The myth may have started because sharks do need to swim constantly to pass water over their gills. If water isn’t moving over their gills, they will suffocate. But they don’t have to swim to make this happen actively. Water can be moved over their gills by ocean currents.
So, in reality, many species of resting sharks open their mouths to allow new oxygenated water to be flushed over their gills. They can even rest and sleep this way. They only die if the water stops moving, preventing their gills from extracting oxygen.
Do Sharks Drown When They Die?
No, sharks do not drown when they die. As explained above, sharks extract oxygen from water using gills rather than lungs.
The equivalent of drowning for sharks is suffocation. A shark suffocates when water stops moving over its gills, preventing oxygen uptake. This can happen if a fishing net blocks water flow over their gills.
But usually, sharks meet their demise in other ways, like old age, disease, or predation. A shark dying from natural causes still has water flowing over its gills even as it takes its last breaths.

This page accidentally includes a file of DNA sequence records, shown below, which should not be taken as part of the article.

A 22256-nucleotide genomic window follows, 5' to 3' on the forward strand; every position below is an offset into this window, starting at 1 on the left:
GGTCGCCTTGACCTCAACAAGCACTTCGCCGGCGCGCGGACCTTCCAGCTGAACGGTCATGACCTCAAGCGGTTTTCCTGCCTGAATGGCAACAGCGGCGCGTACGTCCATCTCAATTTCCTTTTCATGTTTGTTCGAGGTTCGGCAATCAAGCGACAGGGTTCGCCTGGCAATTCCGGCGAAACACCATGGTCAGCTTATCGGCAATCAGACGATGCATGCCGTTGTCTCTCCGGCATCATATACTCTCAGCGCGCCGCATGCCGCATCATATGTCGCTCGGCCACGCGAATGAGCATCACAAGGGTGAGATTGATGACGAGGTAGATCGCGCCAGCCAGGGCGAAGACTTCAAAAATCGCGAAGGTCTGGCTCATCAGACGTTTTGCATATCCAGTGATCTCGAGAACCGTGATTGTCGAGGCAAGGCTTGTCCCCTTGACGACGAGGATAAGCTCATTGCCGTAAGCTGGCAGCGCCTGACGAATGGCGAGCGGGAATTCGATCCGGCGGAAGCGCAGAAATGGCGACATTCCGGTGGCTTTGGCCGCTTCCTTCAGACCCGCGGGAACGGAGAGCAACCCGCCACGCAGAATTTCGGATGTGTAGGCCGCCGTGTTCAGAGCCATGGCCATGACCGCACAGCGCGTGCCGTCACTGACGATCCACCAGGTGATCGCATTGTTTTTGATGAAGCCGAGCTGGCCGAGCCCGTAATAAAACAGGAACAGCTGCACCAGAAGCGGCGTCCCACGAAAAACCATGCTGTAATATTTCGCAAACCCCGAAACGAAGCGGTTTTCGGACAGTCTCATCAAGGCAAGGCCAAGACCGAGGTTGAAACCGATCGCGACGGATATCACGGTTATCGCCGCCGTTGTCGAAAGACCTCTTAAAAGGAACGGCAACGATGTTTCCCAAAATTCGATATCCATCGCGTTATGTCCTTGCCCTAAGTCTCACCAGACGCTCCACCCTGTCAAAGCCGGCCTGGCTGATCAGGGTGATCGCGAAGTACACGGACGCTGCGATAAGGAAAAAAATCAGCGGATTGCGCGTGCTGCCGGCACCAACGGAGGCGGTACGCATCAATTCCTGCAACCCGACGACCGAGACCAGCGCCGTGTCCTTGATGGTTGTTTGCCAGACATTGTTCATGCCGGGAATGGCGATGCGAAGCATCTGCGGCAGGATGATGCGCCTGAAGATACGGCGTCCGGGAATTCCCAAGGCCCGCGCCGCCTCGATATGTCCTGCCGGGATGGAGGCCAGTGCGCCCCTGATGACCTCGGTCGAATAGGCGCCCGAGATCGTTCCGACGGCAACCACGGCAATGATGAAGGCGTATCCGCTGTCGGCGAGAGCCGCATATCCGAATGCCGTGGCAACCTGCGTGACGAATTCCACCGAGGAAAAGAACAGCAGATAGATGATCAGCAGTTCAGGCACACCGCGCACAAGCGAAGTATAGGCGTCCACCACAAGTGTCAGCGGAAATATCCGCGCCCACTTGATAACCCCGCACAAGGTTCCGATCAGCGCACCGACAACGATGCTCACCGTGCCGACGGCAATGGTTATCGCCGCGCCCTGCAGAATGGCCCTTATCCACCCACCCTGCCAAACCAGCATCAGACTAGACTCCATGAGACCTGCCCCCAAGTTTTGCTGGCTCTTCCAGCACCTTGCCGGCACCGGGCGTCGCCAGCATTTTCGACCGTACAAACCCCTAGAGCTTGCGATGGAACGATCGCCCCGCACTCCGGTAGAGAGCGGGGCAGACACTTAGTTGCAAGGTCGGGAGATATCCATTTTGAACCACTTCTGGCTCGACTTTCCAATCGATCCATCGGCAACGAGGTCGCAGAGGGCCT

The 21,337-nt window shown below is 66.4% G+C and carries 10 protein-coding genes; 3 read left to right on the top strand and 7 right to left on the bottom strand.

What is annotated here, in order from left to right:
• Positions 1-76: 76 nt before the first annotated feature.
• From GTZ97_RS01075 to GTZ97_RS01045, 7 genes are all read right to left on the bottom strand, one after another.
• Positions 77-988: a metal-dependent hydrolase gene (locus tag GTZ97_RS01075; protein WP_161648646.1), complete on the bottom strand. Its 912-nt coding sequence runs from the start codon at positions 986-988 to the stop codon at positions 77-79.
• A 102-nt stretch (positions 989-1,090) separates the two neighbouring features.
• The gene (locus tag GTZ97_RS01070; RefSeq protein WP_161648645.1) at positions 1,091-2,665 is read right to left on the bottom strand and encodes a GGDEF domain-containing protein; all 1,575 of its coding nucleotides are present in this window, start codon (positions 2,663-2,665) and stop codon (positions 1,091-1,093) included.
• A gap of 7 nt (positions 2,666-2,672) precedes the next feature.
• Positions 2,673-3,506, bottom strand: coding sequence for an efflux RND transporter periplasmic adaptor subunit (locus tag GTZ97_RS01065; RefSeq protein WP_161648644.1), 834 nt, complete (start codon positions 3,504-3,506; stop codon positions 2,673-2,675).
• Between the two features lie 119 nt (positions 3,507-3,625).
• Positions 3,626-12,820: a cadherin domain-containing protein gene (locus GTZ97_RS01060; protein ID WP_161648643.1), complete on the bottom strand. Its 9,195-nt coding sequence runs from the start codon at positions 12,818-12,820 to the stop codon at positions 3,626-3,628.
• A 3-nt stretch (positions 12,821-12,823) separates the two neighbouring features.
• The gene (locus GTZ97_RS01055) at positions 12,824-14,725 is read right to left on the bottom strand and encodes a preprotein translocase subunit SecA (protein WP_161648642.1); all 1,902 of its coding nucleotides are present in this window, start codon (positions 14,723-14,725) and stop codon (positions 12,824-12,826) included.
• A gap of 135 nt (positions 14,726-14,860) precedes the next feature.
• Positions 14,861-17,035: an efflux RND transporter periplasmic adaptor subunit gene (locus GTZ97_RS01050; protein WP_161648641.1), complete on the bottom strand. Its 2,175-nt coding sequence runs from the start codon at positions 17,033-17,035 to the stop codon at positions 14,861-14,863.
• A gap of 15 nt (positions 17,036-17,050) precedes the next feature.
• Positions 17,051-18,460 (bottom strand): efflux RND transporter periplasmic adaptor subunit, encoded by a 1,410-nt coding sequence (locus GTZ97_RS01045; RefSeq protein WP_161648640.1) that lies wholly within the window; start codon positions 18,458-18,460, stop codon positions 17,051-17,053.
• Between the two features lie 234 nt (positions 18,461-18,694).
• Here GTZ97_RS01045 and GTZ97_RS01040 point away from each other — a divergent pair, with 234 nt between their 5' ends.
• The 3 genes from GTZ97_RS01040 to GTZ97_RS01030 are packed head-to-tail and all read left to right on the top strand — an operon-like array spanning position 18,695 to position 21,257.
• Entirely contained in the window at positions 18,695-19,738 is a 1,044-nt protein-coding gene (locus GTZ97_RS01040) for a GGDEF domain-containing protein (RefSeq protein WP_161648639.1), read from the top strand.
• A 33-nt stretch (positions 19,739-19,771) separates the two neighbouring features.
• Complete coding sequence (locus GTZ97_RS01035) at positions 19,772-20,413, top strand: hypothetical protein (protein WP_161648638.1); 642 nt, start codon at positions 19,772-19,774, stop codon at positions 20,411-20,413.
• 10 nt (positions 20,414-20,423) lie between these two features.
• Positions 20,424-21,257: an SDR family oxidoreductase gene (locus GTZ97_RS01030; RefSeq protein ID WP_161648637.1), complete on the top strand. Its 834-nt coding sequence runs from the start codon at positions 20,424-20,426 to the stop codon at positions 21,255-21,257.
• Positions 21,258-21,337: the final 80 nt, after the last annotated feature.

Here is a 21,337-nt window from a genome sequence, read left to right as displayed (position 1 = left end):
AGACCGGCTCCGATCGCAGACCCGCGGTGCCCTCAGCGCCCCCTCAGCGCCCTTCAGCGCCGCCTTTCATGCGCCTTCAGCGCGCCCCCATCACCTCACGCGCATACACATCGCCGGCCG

So, technically, sharks do not experience the sensations of drowning that humans feel. They suffocate as their gills are starved of oxygenated water. But the end result is the same – no oxygen means death.
Average Shark Life Expectancy
Shark life spans vary drastically between species. Here are some examples:
- Spiny dogfish sharks: 35-40 years
- Bull sharks: 12-15 years
- Great white sharks: 70-100 years
- Whale sharks: 80-100 years
The Greenland shark has the longest known life span of all sharks, living approximately 400 years!
Shark life expectancy depends on genetics, diet, predation risk, and hazards faced. Slow-growing large shark species that produce few offspring tend to live longer. Fast-growing smaller sharks with high reproductive rates often have shorter lives.
In general, most sharks seen by humans are juveniles or young adults. Older sharks make up a smaller proportion of the population. Measuring shark ages is also tricky – it requires examining growth rings in vertebrae under a microscope.
Given the threats sharks face worldwide, most species today do not live out their full natural life expectancy due to fishing mortality, ship strikes, pollution, and other hazards. Allowing sharks to reach old age could require targeted conservation efforts.